10. kayo

    The Story of Edgar Sawtelle is a first book and took ten years to get published.But look where it is on the best seller lists. I am also remembering The Kite Runner as a first book but he was very successful with his follow up book.

  11. Mitali Perkins

    Might be the paralysis of success. Apparently David Almond refused to mention SKELLIG for two years, feeling oppressed by the success of his first novel. “In a kind of parallel to what is known in the pop music world as ‘second album syndrome’, the dramatic success of his first published book threatened for a time to set a standard he would struggle to match. But, happily, not for long: ‘Some of my later books have done even better, and so I don’t feel oppressed by it now,’ he says.” Terry Grimley of the Birmingham Post reports: http://www.birminghampost.net/life-leisure-birmingham-guide/birmingham-culture/theatre-in-birmingham/2008/10/06/author-david-almond-happy-at-last-with-skellig-success-65233-21975566/

  12. Carin

    Not to mention, an author may find it difficult to live up to expectations after their first book. Worried that they might be the next Charles Frazier or Alice Sebold (to name a couple whose second novels crashed and burned), their self-confidence might be undermined, and they might be trying to write to their critics.

  13. Debby Garfinkle

    And also, once the first book is published, an author is busy promoting the book– blogging, doing school visits, going to book fairs, trying to get her name out there. Before I was published, all I had to worry about was craft. On my to-do list today are getting paperwork to my agent, asking my publisher again where my reimbursement check is for a conference I spoke at, updating my blog, sending out a poster to a school librarian who requested it, setting up a school visit, and hopefully finding a little time to write.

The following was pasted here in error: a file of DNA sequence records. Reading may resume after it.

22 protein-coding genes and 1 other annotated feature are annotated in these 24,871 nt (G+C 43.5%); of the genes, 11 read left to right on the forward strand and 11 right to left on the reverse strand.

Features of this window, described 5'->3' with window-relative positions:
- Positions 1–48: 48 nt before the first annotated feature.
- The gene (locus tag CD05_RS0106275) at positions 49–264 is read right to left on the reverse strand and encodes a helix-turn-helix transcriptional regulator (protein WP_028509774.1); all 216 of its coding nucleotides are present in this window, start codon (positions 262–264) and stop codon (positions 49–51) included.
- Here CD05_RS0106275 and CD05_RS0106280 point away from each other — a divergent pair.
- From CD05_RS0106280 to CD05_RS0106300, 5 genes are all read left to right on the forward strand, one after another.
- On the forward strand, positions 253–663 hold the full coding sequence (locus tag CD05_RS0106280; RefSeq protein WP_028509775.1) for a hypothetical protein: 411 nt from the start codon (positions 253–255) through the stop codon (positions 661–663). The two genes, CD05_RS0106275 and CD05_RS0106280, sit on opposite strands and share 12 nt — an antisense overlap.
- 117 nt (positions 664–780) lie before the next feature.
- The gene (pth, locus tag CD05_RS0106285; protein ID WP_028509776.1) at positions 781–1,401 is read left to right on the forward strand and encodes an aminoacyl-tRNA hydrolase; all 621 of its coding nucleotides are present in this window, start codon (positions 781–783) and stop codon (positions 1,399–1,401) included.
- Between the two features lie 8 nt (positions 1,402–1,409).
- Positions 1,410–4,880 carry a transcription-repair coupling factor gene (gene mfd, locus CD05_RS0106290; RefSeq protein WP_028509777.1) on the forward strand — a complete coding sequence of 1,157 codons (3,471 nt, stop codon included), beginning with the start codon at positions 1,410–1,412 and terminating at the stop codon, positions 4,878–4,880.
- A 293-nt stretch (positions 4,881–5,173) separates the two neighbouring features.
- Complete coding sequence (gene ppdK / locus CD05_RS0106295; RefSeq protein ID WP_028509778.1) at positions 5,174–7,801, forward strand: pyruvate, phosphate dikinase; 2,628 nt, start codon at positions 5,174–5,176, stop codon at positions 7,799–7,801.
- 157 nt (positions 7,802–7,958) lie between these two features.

14. brandi

    In many cases, I do find that the first book in a series can be the best – such as with the Twilight series (yes, I know, sacrelidge!) While the first book of a series embodies the passion of the writer who is typically writing more for themselves, the future books in that series are written more for the readers. I’ve seen this be true more often with YA books than adult authors; my hypothesis is that may be in part due to the fickleness of a youth audience.

  15. alvina

    I absolutely adored GRACELING as well. And I sincerely hope that more of the same or even better is to come! I don’t have more to add to this discussion except to say that Kat B makes and interesting point, but as an editor I’ll say that I very often “sweat over” an author’s second book more than the first–partially because of the reasons she states above (the first book comes in more polished, and the second book less so). But that just means that I have to spend more time with the author working on it. I’ve sometimes pushed out the publication date for second novels because they weren’t ready yet, although I guess this might not be an option in the case of a sequel or series–I guess I’m talking more about stand alone novels. Maybe this is why an author with a long publishing history will have later books better than the first, but more often than not it’s the first book in a series that is the best.

  16. Kat B

    Just a thought, and I’ll try to stay off my soapbox of how under-appreciated good editors are. The reason first books are so good is because they’ve been sweated over, polished, cried over, rewritten, critiqued, rewritten again, left in a drawer to grow, polished again, and thankfully, blissfully, blessed with publication. The second book doesn’t get as much tender loving care. It can even be rushed. And rarely is an editor given time to run through a really thorough edit of the book. The market is demanding another, so the dings which would have been buffed out are left under a glaring spotlight. So, yeah, I can see the connection of a first book is best.